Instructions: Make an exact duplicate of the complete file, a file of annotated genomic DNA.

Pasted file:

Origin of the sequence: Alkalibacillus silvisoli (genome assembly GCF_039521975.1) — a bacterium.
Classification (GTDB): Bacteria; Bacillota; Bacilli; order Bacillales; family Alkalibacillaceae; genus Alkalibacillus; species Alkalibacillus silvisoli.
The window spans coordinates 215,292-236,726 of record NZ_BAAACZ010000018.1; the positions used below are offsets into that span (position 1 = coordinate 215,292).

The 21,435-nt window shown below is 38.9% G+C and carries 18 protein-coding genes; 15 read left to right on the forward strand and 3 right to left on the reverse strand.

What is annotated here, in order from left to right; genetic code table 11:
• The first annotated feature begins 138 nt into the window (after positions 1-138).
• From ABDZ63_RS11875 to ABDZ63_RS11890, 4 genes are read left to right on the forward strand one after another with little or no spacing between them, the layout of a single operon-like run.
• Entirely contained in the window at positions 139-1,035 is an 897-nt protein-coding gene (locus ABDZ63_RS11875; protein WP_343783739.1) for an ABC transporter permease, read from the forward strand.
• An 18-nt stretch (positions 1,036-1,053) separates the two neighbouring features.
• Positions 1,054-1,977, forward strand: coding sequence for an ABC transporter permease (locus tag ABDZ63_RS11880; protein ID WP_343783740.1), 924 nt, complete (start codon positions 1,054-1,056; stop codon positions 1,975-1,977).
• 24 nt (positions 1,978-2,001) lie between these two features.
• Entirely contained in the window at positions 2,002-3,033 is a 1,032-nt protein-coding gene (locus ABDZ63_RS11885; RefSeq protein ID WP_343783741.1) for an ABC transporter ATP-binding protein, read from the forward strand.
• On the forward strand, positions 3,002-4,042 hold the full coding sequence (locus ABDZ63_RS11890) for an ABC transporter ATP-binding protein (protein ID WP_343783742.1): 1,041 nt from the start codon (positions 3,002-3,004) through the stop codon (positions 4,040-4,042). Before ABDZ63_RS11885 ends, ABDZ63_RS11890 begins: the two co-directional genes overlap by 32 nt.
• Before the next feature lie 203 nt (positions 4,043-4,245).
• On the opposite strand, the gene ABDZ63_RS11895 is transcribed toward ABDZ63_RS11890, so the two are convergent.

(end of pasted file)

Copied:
Origin of the sequence: Alkalibacillus silvisoli (genome assembly GCF_039521975.1) — a bacterium.
Classification (GTDB): Bacteria; Bacillota; Bacilli; order Bacillales; family Alkalibacillaceae; genus Alkalibacillus; species Alkalibacillus silvisoli.
The window spans coordinates 215,292-236,726 of record NZ_BAAACZ010000018.1; the positions used below are offsets into that span (position 1 = coordinate 215,292).

The 21,435-nt window shown below is 38.9% G+C and carries 18 protein-coding genes; 15 read left to right on the forward strand and 3 right to left on the reverse strand.

What is annotated here, in order from left to right; genetic code table 11:
• The first annotated feature begins 138 nt into the window (after positions 1-138).
• From ABDZ63_RS11875 to ABDZ63_RS11890, 4 genes are read left to right on the forward strand one after another with little or no spacing between them, the layout of a single operon-like run.
• Entirely contained in the window at positions 139-1,035 is an 897-nt protein-coding gene (locus ABDZ63_RS11875; protein WP_343783739.1) for an ABC transporter permease, read from the forward strand.
• An 18-nt stretch (positions 1,036-1,053) separates the two neighbouring features.
• Positions 1,054-1,977, forward strand: coding sequence for an ABC transporter permease (locus tag ABDZ63_RS11880; protein ID WP_343783740.1), 924 nt, complete (start codon positions 1,054-1,056; stop codon positions 1,975-1,977).
• 24 nt (positions 1,978-2,001) lie between these two features.
• Entirely contained in the window at positions 2,002-3,033 is a 1,032-nt protein-coding gene (locus ABDZ63_RS11885; RefSeq protein ID WP_343783741.1) for an ABC transporter ATP-binding protein, read from the forward strand.
• On the forward strand, positions 3,002-4,042 hold the full coding sequence (locus ABDZ63_RS11890) for an ABC transporter ATP-binding protein (protein ID WP_343783742.1): 1,041 nt from the start codon (positions 3,002-3,004) through the stop codon (positions 4,040-4,042). Before ABDZ63_RS11885 ends, ABDZ63_RS11890 begins: the two co-directional genes overlap by 32 nt.
• Before the next feature lie 203 nt (positions 4,043-4,245).
• On the opposite strand, the gene ABDZ63_RS11895 is transcribed toward ABDZ63_RS11890, so the two are convergent.